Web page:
The meaning of sixty

I recently celebrated my sixtieth birthday. I had a very nice birthday party in a local pub with several friends and family members. Having plied them with food and drink I thought I’d earned the right to give a short homily about being sixty.  Here it is. At the end are a few photos from the evening.

Sixty doesn’t mean what it used to mean. I’m not sure if that is because the world has changed its view of 60, or because I have gained a different perspective of the age now I am there. It’s probably a bit of both.

As a number, rather than an age, sixty has a certain attraction. I recall learning that it was the foundation of the Bablyonian number system. It seemed an awful big number to be that. I believe that’s why we have 60 seconds in a minute, and 60 minutes in an hour.

It’s clearly a largish number, though not as large as 100.

Old age

I was a late baby, the sixth and last child in the family, arriving when my parents were in their early forties.  Hence in my last year or so at home my parents were turning 60. I regarded 60 as quite old back then. The phrase ‘old age pensioner’ was common and since my father retired at 60 I guess that was what he was, officially. I looked at people who were 60-years old, like my parents, and I saw a huge gulf between my young age and their great age.

Mountains

One of my best ever holidays was a trip to Pakistan, 17 years ago. I traveled to the Northern Areas, a mountainous region, and did a few guided treks up into the mountains. Rising at dawn and watching the morning sun light up the snowy peaks one by one was a magical experience. Having a cold shower with water piped straight from glacier melt was also memorable.

hunza-sunrise

Eagles Nest Hunza, by @thehunza #GilgitBaltistan #pakistan #tripkar #beautifulpakistan # sunrisepic.twitter.com/GlVc2LcZVR

When you’re at the bottom of a mountain you look up and it seems far off. When you get to the top your perspective is different. You’ve travelled a continuous route from the bottom to the top and perceive them as linked. You can look down at the route you travelled to get there, and you can gaze over a vast area – taking it all in in one view. It feels great to be there. It’s the same with age.

Thailand

30 years ago I learnt some more about the age of 60. I took a holiday in Thailand and by coincidence I was there in Bangkok at the time of the King of Thailand’s 60th birthday – King Bhumibol who died last year. There were massive celebrations and crowds of people on the streets. I discovered that in Thai tradition 60 years is seen as a very significant age – the sexagesimal person has acquired wisdom and experience, survived the slings and arrows of 60 years, and still has plenty of life left in them. It is an age to be proud of and to celebrate. I thought – “That sounds good! I must try it one day”.

royalpalace

The Royal Palace in Bangkok, Thailand. 

China

Sixty is seen as significant because on that birthday you have been around the Chinese zodiac with its 12 animal years 5 times – one for each of the 5 elements. In Japan this birthday is called kanreki and to celebrate this special occasion, the 60-year-old person wears red clothes.  The tradition of wearing red on your sixtieth birthday is also a Chinese thing. A Chinese friend tells me I must wear red every day for 365 days from my 60th birthday. That’s the reason for the red theme tonight. By getting you all to wear red tonight I hope I can have a few days off.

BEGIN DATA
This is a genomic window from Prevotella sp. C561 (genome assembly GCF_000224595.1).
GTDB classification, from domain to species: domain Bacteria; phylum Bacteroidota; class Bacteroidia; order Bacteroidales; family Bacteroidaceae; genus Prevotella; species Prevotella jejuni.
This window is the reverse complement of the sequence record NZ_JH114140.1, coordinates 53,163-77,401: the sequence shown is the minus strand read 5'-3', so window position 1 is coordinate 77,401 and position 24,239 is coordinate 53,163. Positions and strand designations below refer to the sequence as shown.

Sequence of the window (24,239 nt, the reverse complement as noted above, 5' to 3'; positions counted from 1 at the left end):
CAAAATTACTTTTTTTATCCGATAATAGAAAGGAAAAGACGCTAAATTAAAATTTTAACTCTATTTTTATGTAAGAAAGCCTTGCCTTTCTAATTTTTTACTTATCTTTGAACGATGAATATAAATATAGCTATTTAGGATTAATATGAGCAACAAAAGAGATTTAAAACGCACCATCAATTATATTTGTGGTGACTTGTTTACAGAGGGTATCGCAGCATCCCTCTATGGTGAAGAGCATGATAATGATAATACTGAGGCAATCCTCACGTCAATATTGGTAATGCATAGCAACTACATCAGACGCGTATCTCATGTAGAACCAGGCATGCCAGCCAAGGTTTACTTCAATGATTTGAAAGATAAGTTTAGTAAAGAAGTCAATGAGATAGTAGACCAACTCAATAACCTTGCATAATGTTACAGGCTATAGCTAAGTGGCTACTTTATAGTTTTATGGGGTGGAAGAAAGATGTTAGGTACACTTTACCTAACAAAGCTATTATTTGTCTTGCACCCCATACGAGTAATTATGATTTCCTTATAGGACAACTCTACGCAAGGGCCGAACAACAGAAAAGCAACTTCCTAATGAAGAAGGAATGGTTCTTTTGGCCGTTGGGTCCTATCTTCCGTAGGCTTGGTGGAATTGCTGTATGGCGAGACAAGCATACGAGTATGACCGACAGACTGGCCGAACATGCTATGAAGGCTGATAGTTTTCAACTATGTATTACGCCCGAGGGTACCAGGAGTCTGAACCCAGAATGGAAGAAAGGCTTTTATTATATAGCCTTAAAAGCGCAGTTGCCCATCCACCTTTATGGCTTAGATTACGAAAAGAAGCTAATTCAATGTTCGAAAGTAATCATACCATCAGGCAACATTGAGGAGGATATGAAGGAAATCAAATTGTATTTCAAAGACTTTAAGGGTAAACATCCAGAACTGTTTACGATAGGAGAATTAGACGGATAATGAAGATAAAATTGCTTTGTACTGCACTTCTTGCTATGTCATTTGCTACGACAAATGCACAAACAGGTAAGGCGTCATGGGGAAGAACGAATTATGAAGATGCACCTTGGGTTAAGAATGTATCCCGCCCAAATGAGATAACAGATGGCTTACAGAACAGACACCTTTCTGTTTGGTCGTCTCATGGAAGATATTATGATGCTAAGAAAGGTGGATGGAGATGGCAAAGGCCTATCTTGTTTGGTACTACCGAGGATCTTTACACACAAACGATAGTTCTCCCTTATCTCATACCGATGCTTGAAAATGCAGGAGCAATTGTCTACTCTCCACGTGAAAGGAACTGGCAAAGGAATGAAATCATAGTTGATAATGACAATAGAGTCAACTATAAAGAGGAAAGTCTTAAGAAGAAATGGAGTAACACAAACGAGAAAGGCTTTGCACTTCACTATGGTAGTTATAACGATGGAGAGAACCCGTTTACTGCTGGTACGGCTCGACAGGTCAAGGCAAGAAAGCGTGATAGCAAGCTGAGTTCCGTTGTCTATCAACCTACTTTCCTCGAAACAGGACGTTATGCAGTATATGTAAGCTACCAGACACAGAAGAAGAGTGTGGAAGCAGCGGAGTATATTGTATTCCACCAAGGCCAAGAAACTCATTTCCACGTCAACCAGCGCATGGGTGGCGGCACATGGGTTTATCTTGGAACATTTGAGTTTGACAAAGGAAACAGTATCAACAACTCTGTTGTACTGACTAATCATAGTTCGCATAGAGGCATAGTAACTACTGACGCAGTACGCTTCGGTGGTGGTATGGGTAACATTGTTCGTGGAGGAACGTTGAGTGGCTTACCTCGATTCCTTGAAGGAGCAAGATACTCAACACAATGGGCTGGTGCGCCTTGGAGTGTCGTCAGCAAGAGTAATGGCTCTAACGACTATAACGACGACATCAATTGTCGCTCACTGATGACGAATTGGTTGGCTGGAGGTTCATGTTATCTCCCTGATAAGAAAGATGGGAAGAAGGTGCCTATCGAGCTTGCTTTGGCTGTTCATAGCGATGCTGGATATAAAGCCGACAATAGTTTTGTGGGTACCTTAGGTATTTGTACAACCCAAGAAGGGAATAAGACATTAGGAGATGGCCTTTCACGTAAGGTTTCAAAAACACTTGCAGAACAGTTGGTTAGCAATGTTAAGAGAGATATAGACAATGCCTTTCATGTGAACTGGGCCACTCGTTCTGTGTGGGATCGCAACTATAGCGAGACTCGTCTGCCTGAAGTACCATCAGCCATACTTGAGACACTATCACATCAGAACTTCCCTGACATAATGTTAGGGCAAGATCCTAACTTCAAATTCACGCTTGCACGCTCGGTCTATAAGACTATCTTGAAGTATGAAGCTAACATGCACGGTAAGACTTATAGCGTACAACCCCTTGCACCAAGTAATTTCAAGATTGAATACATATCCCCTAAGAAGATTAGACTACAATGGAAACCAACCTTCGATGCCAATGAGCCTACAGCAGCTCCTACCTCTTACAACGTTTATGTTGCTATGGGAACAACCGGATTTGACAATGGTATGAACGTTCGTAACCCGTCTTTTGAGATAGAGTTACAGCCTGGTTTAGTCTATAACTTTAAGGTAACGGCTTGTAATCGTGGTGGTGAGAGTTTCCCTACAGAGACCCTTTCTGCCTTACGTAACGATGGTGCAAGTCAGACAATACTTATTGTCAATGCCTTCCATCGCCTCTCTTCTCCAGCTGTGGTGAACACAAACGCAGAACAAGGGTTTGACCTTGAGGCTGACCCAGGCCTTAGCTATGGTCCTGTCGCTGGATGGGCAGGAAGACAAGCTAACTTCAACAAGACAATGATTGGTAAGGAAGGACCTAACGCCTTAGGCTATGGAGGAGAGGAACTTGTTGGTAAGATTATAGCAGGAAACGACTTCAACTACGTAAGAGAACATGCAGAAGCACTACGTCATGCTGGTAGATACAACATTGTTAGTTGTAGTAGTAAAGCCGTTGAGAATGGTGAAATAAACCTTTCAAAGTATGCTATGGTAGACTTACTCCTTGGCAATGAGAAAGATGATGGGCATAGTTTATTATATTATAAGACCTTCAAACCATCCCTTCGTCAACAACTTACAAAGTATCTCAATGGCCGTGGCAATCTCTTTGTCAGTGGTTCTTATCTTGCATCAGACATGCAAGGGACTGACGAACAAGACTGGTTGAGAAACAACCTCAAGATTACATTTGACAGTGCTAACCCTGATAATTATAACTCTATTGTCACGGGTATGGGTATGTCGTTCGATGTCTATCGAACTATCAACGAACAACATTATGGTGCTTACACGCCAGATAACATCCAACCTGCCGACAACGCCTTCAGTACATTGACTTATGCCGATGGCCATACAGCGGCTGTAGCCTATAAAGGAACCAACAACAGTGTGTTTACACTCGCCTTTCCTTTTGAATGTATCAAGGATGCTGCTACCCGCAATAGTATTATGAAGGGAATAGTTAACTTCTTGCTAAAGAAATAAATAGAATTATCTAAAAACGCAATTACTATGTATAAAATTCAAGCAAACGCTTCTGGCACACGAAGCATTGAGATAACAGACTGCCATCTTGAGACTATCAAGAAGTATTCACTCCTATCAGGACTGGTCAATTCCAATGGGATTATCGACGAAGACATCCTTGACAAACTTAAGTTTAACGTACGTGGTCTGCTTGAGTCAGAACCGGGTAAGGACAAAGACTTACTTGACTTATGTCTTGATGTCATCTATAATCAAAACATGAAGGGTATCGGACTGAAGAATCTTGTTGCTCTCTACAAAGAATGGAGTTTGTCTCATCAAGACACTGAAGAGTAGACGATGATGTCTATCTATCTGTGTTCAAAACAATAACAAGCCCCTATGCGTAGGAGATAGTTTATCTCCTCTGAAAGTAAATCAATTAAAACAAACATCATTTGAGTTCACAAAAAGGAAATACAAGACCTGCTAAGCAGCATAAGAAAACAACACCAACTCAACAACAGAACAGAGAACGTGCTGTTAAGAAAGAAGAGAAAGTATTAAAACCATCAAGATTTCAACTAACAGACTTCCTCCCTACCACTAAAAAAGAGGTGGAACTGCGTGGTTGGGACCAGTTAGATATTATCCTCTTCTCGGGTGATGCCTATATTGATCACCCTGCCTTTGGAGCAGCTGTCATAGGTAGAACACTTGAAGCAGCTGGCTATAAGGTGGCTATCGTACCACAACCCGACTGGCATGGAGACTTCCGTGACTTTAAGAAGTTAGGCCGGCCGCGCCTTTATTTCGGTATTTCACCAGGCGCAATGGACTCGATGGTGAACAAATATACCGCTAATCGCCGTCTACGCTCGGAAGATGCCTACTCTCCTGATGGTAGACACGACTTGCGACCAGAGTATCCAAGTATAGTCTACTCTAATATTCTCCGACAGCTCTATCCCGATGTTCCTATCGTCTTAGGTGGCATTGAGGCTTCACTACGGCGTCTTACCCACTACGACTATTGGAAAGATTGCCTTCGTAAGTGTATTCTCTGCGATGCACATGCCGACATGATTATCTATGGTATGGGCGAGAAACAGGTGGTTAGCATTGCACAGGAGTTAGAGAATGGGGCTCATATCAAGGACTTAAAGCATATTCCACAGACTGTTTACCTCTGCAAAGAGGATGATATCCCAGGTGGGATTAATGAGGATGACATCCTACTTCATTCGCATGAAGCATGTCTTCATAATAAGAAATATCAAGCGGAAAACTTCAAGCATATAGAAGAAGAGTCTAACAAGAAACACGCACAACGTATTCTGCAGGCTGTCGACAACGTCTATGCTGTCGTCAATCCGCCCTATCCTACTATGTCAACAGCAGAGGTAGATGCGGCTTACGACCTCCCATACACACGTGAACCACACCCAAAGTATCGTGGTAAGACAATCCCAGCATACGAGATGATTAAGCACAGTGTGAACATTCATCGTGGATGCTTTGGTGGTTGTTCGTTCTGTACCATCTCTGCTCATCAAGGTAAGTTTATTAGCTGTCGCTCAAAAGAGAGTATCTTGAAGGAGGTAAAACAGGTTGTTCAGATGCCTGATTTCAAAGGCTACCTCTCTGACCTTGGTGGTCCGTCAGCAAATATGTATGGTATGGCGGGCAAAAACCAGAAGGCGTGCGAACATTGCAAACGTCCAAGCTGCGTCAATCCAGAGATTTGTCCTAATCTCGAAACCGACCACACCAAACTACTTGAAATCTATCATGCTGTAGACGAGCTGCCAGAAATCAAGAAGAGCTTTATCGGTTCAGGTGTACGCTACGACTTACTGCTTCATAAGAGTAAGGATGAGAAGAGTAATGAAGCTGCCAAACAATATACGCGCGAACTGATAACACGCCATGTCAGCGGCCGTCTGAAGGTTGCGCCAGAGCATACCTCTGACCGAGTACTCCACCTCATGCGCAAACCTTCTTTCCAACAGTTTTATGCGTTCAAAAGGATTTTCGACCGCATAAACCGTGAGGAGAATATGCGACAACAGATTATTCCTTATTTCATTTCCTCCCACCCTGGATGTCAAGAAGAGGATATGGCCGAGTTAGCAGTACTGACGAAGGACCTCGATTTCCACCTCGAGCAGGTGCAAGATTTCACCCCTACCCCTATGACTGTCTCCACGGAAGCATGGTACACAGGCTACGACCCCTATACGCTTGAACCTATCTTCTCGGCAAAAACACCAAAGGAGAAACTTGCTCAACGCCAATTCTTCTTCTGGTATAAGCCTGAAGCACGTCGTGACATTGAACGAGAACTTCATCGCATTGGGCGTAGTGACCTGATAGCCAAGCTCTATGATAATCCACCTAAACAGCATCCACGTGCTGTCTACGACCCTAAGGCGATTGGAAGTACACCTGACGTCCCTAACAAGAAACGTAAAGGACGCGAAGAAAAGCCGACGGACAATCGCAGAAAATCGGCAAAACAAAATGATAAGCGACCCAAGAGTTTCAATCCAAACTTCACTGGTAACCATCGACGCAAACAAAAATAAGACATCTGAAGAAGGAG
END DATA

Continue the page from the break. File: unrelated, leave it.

Reaching 60

I have now been 60 for nearly 5 days. I don’t think it’s going away so I’d better make the most of it. I have picked up my first free prescription. I have registered for free travel on the tube etc. I will have a free eye test soon. I don’t feel all that different from before, but I feel a certain smug satisfaction at having got here, to the top of the mountain.  I am a bit surprised too – part of me feels I’m still 18, part of me feels like 30 or 40 (but not my knees). It does seem incredible that I am actually 60 but I don’t feel remotely like what the term ‘old age pensioner’ summons up.

They say that 60 is the new 40, but I’m not sure what that would mean for our timekeeping devices.  I’ll settle for being 60 but now having a better understanding that all ages are really the same in what really matters – enjoying life, expressing love, taking some control of life, using your talents well.

I wish all of us a long and happy life.

party

party2

cake

cake2

About Frank Norman

I am a librarian in a biomedical research institute. I've been around a few years, long enough to know that exciting new things fall into the same familiar patterns. I'm interested in navigating a path for libraries as we slip from print through to electronic information resources.
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2 Responses to The meaning of sixty

  1. Steve Moss says:

    Nice to read your reflections on this milestone, as my own 60th is coming up in a few days. I’m looking forward to a few enjoyable events over the coming weeks, though nothing that’ll come to close to your cake bonanza. Perhaps my one concession to age is a major present-to-self in the form of an e-bike – after almost 30 years of cycling the work commute, those North London hills have got the better of me.

  2. Frank Norman says:

    Thanks Steve, and happy imminent birthday! I think it’s a good idea to plan a birthday season over a few weeks. And an even better one to give yourself a present!